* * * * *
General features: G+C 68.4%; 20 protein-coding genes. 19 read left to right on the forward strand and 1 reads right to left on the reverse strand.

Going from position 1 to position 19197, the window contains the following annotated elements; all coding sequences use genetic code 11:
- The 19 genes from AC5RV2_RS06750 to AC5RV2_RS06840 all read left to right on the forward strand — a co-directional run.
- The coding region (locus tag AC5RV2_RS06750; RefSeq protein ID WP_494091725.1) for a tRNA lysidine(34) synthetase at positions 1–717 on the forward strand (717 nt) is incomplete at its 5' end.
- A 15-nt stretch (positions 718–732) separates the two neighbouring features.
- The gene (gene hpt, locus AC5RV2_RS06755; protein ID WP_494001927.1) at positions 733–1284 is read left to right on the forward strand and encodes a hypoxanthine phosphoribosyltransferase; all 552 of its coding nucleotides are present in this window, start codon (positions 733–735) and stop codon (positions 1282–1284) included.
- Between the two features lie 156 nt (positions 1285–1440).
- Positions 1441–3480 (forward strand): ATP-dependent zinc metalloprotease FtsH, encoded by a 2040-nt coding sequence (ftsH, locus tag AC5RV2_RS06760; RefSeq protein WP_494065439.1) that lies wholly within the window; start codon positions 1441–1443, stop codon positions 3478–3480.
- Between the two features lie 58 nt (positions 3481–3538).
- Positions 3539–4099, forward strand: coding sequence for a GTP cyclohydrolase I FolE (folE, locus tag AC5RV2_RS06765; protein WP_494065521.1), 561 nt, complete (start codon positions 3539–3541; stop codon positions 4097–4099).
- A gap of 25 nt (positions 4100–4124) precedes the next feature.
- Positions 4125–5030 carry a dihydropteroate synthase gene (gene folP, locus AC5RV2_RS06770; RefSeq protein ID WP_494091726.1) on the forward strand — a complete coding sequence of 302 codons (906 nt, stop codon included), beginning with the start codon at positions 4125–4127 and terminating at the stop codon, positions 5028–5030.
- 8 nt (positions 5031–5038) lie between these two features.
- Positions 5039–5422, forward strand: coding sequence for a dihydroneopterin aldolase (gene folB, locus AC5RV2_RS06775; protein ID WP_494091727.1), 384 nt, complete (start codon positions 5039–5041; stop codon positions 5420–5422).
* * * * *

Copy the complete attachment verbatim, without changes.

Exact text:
General features: G+C 68.4%; 20 protein-coding genes. 19 read left to right on the forward strand and 1 reads right to left on the reverse strand.

Going from position 1 to position 19197, the window contains the following annotated elements; all coding sequences use genetic code 11:
- The 19 genes from AC5RV2_RS06750 to AC5RV2_RS06840 all read left to right on the forward strand — a co-directional run.
- The coding region (locus tag AC5RV2_RS06750; RefSeq protein ID WP_494091725.1) for a tRNA lysidine(34) synthetase at positions 1–717 on the forward strand (717 nt) is incomplete at its 5' end.
- A 15-nt stretch (positions 718–732) separates the two neighbouring features.
- The gene (gene hpt, locus AC5RV2_RS06755; protein ID WP_494001927.1) at positions 733–1284 is read left to right on the forward strand and encodes a hypoxanthine phosphoribosyltransferase; all 552 of its coding nucleotides are present in this window, start codon (positions 733–735) and stop codon (positions 1282–1284) included.
- Between the two features lie 156 nt (positions 1285–1440).
- Positions 1441–3480 (forward strand): ATP-dependent zinc metalloprotease FtsH, encoded by a 2040-nt coding sequence (ftsH, locus tag AC5RV2_RS06760; RefSeq protein WP_494065439.1) that lies wholly within the window; start codon positions 1441–1443, stop codon positions 3478–3480.
- Between the two features lie 58 nt (positions 3481–3538).
- Positions 3539–4099, forward strand: coding sequence for a GTP cyclohydrolase I FolE (folE, locus tag AC5RV2_RS06765; protein WP_494065521.1), 561 nt, complete (start codon positions 3539–3541; stop codon positions 4097–4099).
- A gap of 25 nt (positions 4100–4124) precedes the next feature.
- Positions 4125–5030 carry a dihydropteroate synthase gene (gene folP, locus AC5RV2_RS06770; RefSeq protein ID WP_494091726.1) on the forward strand — a complete coding sequence of 302 codons (906 nt, stop codon included), beginning with the start codon at positions 4125–4127 and terminating at the stop codon, positions 5028–5030.
- 8 nt (positions 5031–5038) lie between these two features.
- Positions 5039–5422, forward strand: coding sequence for a dihydroneopterin aldolase (gene folB, locus AC5RV2_RS06775; protein ID WP_494091727.1), 384 nt, complete (start codon positions 5039–5041; stop codon positions 5420–5422).